These days, almost everyone knows what social media is for — it’s basically your virtual social life. But little do people realise that it’s always much more than that. Companies and brands have been, for a while now, capitalising on the idea of engaging customers via various online channels, the biggest being social media.
So, I’ve searched the Internet to compile a short list of the most creative ways to involve social media and consumers, and generally create something cool for people to sit in awe of.
Just recently, a couple of months through 2016, Snickers and 7/11 teamed up to create a wildly interesting digital marketing campaign. Using the data on social media, the so called “Hungerithm” played along with Snickers’ “You’re not your when you’re hungry” campaign, to detect and classify tweets that were positive or negative (or rather, not-hungry or hungry).
The angrier/happier people were on social media, meant that the price of Snickers bars fluctuated from as low as $0.50 to as high as $1.50. The website hungerithm.com (now inactive) showed the whole process in real-time, with examples of tweets, and prices updating every half hour. From there, you could actually purchase a Snickers bar at the real-time price and receive a barcode on your mobile to take into a 7/11 and physically receive your chocolate bar. So basically, Snickers were able to transform their marketing campaign into a real-life version via social media.
Dove’s “Speak Beautiful”
Similar to the Hungerithm is the Speak Beautiful campaign, which coincided with Dove’s long line of body-positive messages. According to Dove’s research, 72 percent of girls receive negative comments weekly, but 80 percent of women’s body-shaming tweets are about themselves. So Dove decided to show them some love — those who retweeted the brand’s campaign Tweet were given a custom report about their own emotional state on the platform, in which they could see the percentage of positive vs. negative tweets overall and on the subject of beauty.
Other Examples of Personalised Videos
John Frieda’s “Shades of Me”, created by the agency Brave, was a campaign in which provides social media users a personalised video based on the Instagram uploads. By scanning a user’s photos, it provides them with a 15 second video about their most-used colour and several words associated with that colour, as well as their hair colour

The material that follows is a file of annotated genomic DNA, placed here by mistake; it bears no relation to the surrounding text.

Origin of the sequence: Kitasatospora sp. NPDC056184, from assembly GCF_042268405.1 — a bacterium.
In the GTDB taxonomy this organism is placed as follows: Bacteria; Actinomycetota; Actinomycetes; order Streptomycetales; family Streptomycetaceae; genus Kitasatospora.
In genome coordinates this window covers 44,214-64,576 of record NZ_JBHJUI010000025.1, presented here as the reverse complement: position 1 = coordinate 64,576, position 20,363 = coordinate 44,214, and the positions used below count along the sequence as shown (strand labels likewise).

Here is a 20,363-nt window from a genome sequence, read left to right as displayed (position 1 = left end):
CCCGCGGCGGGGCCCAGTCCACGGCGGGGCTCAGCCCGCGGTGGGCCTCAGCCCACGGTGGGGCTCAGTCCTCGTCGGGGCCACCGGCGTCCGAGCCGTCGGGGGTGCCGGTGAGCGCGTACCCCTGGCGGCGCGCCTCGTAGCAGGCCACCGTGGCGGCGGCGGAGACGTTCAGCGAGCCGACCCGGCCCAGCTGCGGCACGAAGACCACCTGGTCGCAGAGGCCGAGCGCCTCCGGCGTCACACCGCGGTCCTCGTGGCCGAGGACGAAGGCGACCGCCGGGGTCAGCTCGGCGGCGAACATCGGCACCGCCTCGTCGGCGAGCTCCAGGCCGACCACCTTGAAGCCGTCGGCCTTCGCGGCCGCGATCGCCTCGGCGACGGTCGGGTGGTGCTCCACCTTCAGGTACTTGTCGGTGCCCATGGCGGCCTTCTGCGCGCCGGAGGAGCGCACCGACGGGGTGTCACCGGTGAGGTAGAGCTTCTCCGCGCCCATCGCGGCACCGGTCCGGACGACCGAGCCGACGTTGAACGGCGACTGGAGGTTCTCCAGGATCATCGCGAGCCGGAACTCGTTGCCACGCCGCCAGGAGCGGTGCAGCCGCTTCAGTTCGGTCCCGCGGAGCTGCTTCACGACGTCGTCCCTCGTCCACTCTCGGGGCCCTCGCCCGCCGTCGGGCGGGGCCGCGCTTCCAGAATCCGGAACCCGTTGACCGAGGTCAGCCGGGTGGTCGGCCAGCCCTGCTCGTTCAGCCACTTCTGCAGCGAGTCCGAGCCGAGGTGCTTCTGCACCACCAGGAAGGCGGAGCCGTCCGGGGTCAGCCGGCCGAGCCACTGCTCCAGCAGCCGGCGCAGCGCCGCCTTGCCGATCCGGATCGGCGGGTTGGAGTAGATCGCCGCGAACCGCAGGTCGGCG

Using Echomany, “tailored trailers” as I like to call them, act as personalised videos for users on social media. By tweeting a tweet and including the certain hashtag, the brand will send a video with your tweet in the trailer for the movie. This was used for the Deadpool movie (#ILoveDeadpool), The Martian (#BringHimHome), and in a slightly different case, How To Be Single (#MySquad) — where the user and a few friends’ Twitter usernames made a cameo in the film trailer, as if they were the stars of the movie.
The London Eye during the 2012 London Olympics
The year 2012 saw something similar to Snickers’ Twitter campaign in terms of the social engagement via Twitter part. During the 2012 London Olympics, the London Eye, which is a giant Ferris wheel on the South Bank of the River Thames in London, was lit up for two months, powered by positive tweets in London. Pretty cool, right? Each 24 hours of data was compressed into a 24 minute light show that happened twice a night during the two months.
Canadian Tire Christmas Tree
Before the 2012 London Olympics, Canadian retail company Canadian Tire created an art project in the spirit of Christmas 2011 in Toronto’s busy Union Station. The project was a large Christmas tree said to be powered by Christmas spirit, but really, it was powered by posts referencing Christmas on the various popular social media sites.
Stanley the Interactive Twitter Piano
A piano, that is interactive via Twitter, and its name is Stanley… Now, I have your curiosity! That’s right, Stanley the Piano is on Twitter (@Stanleypiano) and can play any song request you tweet to him/it. Stanley was created by Seattle-based creative agency Digital Kitchen for the city’s 2012 Capitol Hill Block Party.
Here’s a quick diagram on how Stanley actually works — that breaks down the seemingly magical Tweet-to-song process.
Facebook’s On This Day (a.k.a Memories)
Back in early 2015, Facebook introduced a new feature/app for their social media service which basically works as a flashback-style notification on your news feed showing you something from your Facebook profile on this day “however many years ago”. It has become very popular and applause to Facebook for that concept because it’s actually fantastic.
Facebook started as a simple social networking site, but it has grown immensely since its birth to become a social media giant and one of the world’s most powerful content authority. With this in mind, Facebook has brought back the sole idea of social networking with friends and family with the On this Day feature, evoking nostalgia and continuous communication between users.